Today's Washington Post has a front-page article on Wal-Mart's efforts to engage opposition in such obvious ways as heavier political expenditures but also with support of an international conservation organization.
For years, the company ignored the attacks, content to hunker down at its headquarters in remote Bentonville, Ark. But as sales began to slow, efforts to expand were blocked and the chorus of critics spread to lawmakers in Washington, the retailer realized it had to act. The partnership between Walton and Conservation International is part of a radical new approach that Wal-Mart calls engaging the opposition.
The environment is the first front.
"It was never part of the conversation before," Walton said during an interview in which he was accompanied by Conservation International's chairman Peter A. Seligmann and Kayapo chief Megaron Txucarramae. "And it's part of every conversation now."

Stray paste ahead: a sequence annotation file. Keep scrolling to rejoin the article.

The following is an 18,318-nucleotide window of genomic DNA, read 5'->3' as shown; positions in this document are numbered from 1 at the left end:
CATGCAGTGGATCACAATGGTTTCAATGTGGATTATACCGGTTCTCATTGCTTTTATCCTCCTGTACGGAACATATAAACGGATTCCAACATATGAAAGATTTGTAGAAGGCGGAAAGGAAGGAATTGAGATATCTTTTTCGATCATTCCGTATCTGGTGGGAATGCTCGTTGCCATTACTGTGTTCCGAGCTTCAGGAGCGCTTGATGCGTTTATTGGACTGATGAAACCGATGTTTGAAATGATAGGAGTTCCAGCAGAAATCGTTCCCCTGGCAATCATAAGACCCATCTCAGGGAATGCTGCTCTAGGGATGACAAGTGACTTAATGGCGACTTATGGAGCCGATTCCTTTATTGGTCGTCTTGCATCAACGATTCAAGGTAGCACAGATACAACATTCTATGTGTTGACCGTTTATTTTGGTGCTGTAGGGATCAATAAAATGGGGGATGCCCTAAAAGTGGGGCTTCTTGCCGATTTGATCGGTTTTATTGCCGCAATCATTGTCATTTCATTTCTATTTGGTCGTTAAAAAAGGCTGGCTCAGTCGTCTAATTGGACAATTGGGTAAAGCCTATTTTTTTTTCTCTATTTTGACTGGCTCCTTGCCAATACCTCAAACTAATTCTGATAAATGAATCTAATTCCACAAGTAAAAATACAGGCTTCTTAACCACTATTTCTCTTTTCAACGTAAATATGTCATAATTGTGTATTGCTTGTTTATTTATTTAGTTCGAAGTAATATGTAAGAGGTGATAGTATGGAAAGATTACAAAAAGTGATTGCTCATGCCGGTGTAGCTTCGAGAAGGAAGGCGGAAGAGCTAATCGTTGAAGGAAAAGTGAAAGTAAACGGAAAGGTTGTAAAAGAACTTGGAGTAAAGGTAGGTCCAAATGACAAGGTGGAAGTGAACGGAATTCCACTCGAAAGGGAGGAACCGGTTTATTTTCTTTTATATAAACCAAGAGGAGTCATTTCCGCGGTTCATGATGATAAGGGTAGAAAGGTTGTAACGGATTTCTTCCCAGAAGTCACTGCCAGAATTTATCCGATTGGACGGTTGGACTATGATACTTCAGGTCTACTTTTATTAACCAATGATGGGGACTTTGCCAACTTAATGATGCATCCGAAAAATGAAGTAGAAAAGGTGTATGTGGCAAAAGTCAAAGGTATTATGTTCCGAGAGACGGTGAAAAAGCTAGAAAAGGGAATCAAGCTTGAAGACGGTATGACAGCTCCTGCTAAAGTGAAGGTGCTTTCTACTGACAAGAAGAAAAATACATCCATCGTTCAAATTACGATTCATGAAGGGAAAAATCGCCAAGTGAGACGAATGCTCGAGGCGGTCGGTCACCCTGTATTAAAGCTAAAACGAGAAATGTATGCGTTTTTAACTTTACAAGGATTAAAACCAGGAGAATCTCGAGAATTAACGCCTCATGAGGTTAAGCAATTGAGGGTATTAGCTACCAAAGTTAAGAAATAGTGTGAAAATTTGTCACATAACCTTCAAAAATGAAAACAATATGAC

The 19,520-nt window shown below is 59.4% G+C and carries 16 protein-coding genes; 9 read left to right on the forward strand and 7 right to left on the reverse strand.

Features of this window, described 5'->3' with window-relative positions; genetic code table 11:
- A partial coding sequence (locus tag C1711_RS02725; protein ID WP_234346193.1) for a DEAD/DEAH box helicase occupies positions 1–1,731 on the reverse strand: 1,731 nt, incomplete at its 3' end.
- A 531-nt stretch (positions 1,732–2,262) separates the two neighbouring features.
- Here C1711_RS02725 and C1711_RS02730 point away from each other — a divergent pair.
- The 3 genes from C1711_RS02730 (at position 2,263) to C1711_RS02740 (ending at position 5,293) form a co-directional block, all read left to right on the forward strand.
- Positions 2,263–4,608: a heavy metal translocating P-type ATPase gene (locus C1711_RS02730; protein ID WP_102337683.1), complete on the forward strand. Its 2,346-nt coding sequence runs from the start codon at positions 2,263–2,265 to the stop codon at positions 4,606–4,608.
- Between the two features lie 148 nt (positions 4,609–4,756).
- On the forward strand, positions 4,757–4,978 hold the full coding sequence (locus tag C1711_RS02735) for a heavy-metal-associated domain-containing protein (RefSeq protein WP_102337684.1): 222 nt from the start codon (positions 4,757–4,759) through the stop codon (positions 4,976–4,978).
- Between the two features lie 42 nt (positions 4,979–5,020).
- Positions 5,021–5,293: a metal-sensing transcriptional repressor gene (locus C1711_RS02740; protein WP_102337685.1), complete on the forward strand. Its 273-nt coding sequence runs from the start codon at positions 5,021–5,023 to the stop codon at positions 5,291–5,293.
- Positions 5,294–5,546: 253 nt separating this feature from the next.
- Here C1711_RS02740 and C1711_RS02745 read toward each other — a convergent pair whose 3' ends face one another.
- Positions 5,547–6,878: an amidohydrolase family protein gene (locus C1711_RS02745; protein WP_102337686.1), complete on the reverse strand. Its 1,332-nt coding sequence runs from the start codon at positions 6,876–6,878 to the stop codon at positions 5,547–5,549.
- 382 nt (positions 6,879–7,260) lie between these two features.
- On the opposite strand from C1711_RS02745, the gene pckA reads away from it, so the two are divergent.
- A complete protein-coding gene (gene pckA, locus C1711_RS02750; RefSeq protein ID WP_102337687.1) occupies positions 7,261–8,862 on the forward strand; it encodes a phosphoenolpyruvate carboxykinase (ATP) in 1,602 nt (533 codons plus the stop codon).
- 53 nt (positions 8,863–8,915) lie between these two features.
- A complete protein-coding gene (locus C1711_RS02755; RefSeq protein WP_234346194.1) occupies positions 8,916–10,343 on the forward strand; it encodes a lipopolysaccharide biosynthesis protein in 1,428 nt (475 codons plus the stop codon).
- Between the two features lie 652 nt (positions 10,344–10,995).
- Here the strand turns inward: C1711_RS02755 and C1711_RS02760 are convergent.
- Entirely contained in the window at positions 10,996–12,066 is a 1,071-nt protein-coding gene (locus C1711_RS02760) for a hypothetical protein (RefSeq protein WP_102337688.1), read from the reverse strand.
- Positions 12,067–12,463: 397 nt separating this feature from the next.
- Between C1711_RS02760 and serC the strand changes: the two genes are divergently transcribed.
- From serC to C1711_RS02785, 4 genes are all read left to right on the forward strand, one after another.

The overarching goal is to improve the company's image so it can operate unhindered by the automatic opposition its reputation has inspired. It also had a specific legislative agenda spanning issues such as normal trade relations with China and the number of hours truck drivers are allowed to work. In its attempt to make its desires known, it has transformed its lobbying force from a humble two-man shop to a $2.5 million operation that employs some of K Street's heaviest hitters.